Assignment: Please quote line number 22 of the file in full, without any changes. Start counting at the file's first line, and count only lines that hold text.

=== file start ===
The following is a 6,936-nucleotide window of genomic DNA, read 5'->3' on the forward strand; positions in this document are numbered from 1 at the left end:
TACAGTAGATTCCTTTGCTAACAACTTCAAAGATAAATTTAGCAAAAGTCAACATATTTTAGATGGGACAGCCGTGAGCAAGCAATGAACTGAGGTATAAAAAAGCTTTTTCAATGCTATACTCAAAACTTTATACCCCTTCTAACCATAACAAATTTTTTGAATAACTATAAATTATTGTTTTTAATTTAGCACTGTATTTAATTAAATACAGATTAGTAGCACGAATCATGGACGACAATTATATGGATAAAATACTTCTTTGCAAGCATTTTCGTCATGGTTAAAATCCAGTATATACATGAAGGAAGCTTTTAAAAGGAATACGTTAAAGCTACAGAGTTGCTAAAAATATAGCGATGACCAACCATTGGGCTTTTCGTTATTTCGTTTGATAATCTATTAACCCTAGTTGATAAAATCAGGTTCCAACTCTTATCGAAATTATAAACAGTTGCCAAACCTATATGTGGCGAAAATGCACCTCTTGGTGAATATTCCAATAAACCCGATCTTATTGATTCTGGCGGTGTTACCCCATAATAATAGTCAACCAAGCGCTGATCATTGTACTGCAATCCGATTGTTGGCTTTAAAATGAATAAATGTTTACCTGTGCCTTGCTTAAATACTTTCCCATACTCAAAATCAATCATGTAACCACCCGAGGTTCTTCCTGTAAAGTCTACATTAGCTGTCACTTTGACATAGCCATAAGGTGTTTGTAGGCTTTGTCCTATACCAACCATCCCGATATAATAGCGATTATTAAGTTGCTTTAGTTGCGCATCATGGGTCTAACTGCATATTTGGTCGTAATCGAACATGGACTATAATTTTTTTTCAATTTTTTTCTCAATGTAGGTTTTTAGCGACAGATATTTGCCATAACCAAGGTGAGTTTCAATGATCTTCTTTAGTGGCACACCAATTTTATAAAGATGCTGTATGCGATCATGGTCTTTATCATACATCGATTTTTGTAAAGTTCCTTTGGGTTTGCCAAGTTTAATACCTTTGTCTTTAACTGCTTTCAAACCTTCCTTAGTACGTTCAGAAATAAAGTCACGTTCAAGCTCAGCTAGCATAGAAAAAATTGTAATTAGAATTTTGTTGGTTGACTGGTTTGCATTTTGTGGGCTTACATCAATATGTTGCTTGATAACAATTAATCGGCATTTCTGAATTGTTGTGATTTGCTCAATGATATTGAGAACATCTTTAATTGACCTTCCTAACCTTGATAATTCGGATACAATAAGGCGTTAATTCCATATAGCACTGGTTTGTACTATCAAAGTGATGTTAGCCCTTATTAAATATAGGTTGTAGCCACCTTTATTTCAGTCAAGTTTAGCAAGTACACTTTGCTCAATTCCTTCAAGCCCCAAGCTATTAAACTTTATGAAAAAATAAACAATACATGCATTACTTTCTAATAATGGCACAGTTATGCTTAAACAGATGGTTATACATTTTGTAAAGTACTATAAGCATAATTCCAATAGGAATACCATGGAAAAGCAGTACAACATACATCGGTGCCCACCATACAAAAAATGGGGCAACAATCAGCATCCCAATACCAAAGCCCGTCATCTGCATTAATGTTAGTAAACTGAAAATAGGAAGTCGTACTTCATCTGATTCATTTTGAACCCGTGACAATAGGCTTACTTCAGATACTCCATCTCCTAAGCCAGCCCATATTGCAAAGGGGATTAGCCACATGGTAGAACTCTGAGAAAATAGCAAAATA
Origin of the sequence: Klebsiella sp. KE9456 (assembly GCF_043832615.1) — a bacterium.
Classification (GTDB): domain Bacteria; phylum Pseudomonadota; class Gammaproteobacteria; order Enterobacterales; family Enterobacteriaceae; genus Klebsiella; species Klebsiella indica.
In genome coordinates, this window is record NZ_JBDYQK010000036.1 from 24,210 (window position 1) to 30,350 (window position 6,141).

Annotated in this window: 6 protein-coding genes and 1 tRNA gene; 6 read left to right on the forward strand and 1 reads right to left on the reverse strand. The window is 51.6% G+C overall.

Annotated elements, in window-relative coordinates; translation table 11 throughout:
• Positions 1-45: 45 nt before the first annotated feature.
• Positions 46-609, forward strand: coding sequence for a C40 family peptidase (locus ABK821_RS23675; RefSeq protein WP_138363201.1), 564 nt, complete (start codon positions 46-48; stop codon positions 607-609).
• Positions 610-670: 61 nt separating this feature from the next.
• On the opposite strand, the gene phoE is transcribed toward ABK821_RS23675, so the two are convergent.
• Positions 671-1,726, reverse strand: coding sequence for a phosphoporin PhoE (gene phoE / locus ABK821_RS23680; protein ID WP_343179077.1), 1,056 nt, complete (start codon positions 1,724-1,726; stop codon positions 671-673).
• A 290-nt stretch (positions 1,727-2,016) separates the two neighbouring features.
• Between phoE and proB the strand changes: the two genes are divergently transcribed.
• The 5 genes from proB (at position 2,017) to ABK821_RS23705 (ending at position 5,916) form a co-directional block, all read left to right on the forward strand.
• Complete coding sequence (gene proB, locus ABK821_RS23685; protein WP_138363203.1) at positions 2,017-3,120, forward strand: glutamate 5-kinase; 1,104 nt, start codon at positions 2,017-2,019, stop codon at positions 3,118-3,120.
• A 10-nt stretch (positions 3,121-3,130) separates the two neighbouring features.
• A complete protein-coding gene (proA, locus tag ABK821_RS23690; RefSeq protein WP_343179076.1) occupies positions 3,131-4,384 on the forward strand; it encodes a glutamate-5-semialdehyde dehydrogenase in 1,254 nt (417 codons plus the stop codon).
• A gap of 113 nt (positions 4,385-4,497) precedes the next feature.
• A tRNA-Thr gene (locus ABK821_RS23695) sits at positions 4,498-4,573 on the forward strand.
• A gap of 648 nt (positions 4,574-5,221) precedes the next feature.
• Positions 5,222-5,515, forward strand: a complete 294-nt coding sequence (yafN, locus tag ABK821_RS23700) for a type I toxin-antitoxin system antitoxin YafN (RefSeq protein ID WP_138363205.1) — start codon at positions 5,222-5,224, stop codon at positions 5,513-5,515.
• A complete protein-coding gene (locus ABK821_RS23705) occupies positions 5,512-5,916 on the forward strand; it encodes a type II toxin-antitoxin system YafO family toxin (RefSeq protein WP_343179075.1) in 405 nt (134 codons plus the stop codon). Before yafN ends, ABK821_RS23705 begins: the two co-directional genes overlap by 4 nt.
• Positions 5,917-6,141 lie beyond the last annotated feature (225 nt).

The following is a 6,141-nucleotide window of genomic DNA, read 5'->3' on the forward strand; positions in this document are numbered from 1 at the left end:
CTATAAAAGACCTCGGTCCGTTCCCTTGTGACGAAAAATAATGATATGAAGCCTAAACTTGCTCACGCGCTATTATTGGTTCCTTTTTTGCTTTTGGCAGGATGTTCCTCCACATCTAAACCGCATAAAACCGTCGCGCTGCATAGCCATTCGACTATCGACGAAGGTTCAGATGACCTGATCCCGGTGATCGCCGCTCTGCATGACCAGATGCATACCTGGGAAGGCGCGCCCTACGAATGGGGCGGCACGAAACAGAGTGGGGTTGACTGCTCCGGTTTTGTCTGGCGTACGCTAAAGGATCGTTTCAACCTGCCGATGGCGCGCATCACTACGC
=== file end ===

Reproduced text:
• Positions 5,222-5,515, forward strand: a complete 294-nt coding sequence (yafN, locus tag ABK821_RS23700) for a type I toxin-antitoxin system antitoxin YafN (RefSeq protein ID WP_138363205.1) — start codon at positions 5,222-5,224, stop codon at positions 5,513-5,515.